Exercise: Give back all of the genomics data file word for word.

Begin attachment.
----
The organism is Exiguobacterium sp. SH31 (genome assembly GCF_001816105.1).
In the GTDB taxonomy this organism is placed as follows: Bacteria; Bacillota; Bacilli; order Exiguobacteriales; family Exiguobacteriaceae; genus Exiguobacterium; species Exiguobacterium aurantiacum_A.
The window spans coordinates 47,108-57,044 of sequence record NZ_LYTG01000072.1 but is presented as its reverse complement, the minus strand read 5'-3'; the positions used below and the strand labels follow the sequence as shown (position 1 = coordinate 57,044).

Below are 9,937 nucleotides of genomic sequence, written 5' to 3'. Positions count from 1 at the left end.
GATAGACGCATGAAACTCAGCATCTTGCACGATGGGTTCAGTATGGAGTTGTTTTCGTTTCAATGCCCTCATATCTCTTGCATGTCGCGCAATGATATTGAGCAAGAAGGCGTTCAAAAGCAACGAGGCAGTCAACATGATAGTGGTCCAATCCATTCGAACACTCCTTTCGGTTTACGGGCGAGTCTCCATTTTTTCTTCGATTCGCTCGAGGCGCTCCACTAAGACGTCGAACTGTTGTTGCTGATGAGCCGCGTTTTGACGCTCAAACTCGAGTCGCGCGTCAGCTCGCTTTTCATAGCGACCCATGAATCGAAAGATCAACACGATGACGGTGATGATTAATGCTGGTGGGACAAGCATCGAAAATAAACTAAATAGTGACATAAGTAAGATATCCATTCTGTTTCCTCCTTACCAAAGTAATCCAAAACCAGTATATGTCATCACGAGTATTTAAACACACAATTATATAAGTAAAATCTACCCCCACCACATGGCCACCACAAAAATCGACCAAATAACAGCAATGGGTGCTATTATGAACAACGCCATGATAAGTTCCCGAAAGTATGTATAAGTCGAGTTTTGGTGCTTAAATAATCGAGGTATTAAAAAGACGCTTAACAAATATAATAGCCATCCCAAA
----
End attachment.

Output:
The organism is Exiguobacterium sp. SH31 (genome assembly GCF_001816105.1).
In the GTDB taxonomy this organism is placed as follows: Bacteria; Bacillota; Bacilli; order Exiguobacteriales; family Exiguobacteriaceae; genus Exiguobacterium; species Exiguobacterium aurantiacum_A.
The window spans coordinates 47,108-57,044 of sequence record NZ_LYTG01000072.1 but is presented as its reverse complement, the minus strand read 5'-3'; the positions used below and the strand labels follow the sequence as shown (position 1 = coordinate 57,044).

Below are 9,937 nucleotides of genomic sequence, written 5' to 3'. Positions count from 1 at the left end.
GATAGACGCATGAAACTCAGCATCTTGCACGATGGGTTCAGTATGGAGTTGTTTTCGTTTCAATGCCCTCATATCTCTTGCATGTCGCGCAATGATATTGAGCAAGAAGGCGTTCAAAAGCAACGAGGCAGTCAACATGATAGTGGTCCAATCCATTCGAACACTCCTTTCGGTTTACGGGCGAGTCTCCATTTTTTCTTCGATTCGCTCGAGGCGCTCCACTAAGACGTCGAACTGTTGTTGCTGATGAGCCGCGTTTTGACGCTCAAACTCGAGTCGCGCGTCAGCTCGCTTTTCATAGCGACCCATGAATCGAAAGATCAACACGATGACGGTGATGATTAATGCTGGTGGGACAAGCATCGAAAATAAACTAAATAGTGACATAAGTAAGATATCCATTCTGTTTCCTCCTTACCAAAGTAATCCAAAACCAGTATATGTCATCACGAGTATTTAAACACACAATTATATAAGTAAAATCTACCCCCACCACATGGCCACCACAAAAATCGACCAAATAACAGCAATGGGTGCTATTATGAACAACGCCATGATAAGTTCCCGAAAGTATGTATAAGTCGAGTTTTGGTGCTTAAATAATCGAGGTATTAAAAAGACGCTTAACAAATATAATAGCCATCCCAAA